Father’s Day

#838.5: Father’s Day 2020

Father’s Day 2020 was one of the strangest yet, but we celebrated my dad outdoors with steaks and social distancing.

The day started quietly with an espresso at dawn, but I couldn’t wait to get cooking.  Jen bought steaks and corn.  I love cooking and I especially love barbecuing.  Cooking for my mom and dad is one of the best hobbies I have.

The morning was spent relaxing by myself on the patio, reading Gord Downie and Jeff Lemire’s graphic novel Secret Path, the story of Chanie Wenjack.  I spoke about this book a bit on Saturday’s live stream.  To say reading this book was an intense undertaking is to sell the experience short.  I had to stop twice to catch my breath.  This powerful, true story is made so clear, so intense and spiritual thanks to the words of Gord and the images of Jeff.  A book/album review is absolutely forthcoming.  (Even though the book comes with a download of the Gord Downie album, I still bought the CD individually as well.)

It was a hot afternoon but at least my parents have a back deck with some shade.  I lit the gas and let the flames do their work.  I incorporated some new techniques that I picked up watching YouTube videos over the winter.  I let the steaks get up to room temperature, then patted them dry and seasoned with just salt, pepper and garlic powder.  Nothing fancy and no marinate was necessary.   I overcooked mine a bit for my liking.  Everybody else likes them a bit more done than me.  I forgot how hot my dad’s barbecue can get.  But they were still juicy and flavourful, I just prefer them a little more red.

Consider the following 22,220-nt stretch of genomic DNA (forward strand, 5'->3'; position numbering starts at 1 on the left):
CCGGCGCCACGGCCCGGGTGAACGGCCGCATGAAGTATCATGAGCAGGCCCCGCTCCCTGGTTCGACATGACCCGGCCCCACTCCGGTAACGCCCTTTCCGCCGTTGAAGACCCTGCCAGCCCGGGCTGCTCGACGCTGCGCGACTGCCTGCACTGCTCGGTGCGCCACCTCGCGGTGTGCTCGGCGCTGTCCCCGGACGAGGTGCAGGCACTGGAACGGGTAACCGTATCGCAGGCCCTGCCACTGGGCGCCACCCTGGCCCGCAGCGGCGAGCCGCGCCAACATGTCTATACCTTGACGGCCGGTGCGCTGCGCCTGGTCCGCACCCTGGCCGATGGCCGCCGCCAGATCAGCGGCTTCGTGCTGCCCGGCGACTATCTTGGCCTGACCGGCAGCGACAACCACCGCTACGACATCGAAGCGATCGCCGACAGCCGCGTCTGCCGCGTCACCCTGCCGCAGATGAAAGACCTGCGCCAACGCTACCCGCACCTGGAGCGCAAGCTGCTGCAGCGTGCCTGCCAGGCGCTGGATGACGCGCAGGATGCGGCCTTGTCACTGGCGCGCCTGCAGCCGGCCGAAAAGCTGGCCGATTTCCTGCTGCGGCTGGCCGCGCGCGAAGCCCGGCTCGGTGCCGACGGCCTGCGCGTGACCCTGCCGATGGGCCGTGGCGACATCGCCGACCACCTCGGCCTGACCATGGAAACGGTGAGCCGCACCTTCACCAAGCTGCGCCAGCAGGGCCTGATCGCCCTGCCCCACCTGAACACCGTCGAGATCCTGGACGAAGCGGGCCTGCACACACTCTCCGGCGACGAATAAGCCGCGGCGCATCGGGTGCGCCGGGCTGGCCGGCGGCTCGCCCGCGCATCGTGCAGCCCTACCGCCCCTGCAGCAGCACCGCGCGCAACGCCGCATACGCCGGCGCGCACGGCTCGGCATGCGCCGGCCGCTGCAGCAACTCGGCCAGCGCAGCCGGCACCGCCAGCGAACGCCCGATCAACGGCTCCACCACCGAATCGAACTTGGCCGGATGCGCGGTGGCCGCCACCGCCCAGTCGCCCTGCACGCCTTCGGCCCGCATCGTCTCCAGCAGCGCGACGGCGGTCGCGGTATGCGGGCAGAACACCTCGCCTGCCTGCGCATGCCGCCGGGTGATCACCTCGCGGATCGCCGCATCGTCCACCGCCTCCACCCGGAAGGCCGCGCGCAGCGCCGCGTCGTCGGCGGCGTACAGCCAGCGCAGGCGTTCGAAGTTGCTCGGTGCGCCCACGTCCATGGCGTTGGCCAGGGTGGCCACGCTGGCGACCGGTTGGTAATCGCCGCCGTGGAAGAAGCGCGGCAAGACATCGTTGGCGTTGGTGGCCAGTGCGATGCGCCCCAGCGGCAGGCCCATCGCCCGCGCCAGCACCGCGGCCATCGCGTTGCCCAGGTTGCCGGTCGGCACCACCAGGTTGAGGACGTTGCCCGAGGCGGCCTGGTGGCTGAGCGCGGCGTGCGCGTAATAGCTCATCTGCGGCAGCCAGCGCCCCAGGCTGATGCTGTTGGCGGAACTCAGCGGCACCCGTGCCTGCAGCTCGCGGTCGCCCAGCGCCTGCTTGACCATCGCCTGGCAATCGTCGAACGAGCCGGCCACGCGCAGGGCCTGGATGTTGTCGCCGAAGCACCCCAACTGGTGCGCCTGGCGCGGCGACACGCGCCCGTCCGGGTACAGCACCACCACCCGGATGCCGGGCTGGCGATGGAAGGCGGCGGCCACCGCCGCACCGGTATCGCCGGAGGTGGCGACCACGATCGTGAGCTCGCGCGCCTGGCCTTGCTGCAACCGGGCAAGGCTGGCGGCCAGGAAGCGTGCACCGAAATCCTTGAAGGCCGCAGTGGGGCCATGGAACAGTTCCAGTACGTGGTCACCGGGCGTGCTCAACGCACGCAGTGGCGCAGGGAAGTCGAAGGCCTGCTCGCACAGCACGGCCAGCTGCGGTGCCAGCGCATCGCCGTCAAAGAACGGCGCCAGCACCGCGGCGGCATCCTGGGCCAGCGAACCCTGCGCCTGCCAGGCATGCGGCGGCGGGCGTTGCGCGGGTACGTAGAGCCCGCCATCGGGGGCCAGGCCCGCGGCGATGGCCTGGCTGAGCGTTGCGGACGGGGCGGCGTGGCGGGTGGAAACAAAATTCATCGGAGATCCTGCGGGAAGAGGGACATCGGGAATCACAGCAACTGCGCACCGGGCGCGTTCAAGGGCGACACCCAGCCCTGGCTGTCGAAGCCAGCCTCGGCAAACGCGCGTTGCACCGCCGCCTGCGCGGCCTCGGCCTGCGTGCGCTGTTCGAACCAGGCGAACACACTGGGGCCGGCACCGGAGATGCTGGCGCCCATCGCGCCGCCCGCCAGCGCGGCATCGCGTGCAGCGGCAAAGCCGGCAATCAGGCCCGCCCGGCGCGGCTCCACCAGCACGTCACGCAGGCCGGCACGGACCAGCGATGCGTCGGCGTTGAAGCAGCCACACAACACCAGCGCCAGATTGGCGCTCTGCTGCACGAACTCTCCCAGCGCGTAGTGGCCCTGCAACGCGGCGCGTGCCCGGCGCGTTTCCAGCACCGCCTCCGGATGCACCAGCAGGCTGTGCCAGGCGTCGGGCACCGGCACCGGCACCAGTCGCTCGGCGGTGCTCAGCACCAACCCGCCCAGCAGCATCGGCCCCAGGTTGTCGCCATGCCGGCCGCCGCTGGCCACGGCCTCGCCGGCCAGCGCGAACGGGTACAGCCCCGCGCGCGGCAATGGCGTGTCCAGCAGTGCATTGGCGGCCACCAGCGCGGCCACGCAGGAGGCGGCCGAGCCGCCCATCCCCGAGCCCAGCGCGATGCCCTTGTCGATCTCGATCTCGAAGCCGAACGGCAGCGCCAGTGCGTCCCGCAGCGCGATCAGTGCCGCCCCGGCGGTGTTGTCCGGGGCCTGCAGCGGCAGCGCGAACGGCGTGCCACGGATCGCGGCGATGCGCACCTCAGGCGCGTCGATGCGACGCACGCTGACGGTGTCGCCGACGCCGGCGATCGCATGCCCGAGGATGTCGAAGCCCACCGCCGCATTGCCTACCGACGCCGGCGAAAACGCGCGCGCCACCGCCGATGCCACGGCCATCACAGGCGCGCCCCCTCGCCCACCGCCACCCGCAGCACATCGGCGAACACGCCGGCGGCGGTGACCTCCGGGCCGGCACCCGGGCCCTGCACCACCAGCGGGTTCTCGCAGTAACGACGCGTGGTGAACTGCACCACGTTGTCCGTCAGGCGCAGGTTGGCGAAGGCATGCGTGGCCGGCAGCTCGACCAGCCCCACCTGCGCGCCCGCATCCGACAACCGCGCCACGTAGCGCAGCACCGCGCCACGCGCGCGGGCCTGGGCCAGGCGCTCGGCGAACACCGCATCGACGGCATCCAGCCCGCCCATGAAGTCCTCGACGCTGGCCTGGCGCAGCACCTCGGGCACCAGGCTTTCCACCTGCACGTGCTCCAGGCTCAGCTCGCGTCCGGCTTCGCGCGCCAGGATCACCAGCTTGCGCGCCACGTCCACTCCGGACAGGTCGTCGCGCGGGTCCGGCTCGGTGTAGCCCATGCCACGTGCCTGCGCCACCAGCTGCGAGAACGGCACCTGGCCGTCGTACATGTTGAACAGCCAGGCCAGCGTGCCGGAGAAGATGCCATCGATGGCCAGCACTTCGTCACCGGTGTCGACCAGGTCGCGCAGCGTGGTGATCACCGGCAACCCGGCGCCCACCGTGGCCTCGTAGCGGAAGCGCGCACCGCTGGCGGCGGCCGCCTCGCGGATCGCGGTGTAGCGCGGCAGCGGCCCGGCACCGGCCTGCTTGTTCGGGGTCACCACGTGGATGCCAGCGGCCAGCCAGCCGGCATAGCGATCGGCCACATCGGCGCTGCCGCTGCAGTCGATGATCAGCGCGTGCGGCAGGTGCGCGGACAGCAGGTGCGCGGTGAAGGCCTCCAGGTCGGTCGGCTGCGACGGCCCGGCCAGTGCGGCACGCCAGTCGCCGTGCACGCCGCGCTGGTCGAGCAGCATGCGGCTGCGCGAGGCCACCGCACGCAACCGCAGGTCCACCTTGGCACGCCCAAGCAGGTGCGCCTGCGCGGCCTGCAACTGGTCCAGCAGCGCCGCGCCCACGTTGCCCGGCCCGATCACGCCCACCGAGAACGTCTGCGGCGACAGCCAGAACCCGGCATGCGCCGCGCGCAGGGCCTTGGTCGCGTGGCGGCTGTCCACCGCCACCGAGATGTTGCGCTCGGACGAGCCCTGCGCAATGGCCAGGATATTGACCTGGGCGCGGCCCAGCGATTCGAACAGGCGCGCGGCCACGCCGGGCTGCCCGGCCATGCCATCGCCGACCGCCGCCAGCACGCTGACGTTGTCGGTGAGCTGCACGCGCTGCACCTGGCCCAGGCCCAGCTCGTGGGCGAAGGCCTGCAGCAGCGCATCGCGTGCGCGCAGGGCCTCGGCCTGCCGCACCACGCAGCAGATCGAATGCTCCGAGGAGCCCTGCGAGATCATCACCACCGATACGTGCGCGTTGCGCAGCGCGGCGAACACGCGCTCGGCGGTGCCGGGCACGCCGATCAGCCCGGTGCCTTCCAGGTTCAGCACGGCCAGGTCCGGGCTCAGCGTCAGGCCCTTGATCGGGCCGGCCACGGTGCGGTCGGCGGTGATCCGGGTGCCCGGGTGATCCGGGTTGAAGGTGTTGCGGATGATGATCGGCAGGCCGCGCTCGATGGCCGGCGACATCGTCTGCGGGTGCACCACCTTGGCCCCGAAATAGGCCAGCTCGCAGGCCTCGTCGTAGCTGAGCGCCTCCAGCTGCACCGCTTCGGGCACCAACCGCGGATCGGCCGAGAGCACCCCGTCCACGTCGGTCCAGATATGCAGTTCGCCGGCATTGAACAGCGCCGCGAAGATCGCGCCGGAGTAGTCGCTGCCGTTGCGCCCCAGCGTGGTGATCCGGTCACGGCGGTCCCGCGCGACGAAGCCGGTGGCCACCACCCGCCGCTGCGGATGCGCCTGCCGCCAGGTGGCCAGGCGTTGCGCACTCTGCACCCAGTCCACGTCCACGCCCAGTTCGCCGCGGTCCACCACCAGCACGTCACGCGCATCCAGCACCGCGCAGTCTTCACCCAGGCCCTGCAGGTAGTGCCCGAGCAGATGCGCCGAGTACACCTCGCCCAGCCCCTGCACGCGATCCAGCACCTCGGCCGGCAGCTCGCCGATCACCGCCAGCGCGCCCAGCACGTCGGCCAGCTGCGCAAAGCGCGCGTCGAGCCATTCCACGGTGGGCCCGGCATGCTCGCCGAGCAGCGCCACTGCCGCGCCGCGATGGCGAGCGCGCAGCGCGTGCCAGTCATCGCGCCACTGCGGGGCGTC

We chatted current events, the cottage, and Uncle Don Don.  My mom saved for me what was left of his CD collection (I gave my sister first dibs and she took Frank Zappa’s Hot Rats.)  Mom asked me to sort through the music, but I decided to take them home to do that here.  The CD covers have the telltale yellowing of a smoker’s home and I didn’t want to handle them and have to prepare dinner too.

There are a few CDs here that I’ll have to keep.  I’m missing several Tragically Hip.  I don’t have that Lee Aaron (her debut).  I could probably use some Johnny Winter, George Thorogood, Garbage, and Jane’s Addiction.  A few of these are duplicates; I have all the Deep Purple and Alice Cooper albums.  But those are two bands that Uncle Don influenced me to get into.  “Child In Time”, he said.  That was the song he praised.  He has two versions of “Child In Time” in this cardboard box.

Looks like I’m going to be owning Jackyl, Haywire and Collective Soul too.  Cool.  I’ll go through the box in detail in the coming days.

My dad enjoyed his Father’s Day meal, and we had a nice visit.  The first one in many months.  It wasn’t hard to stay sanitised and distant, but it was different.  Just something we have to live with for a while.  Hopefully not too much longer.  I’m starting to get tired of the same old scenery from my little patio at home.  I want to get back to the lake.  Because of various health concerns and vulnerabilities, we’ve all agreed that we can’t all be at the same cottage at the same time, so we’ll have to take turns.  I’ll have to wait a little while longer to cook my dad a nice barbecue chicken dinner (skin on, of course). It’ll happen though — eventually.

I hope all the fathers had as nice a Father’s Day as my dad did.

 

 

 

REVIEW: cameo.com (Father’s Day gift idea)

cameo.com

Have you heard of Cameo?  Services like Cameo have become popular during Covid, when we can’t just reach out and hug each other.  I have used it twice this year (more on that below) when I couldn’t be with my family directly.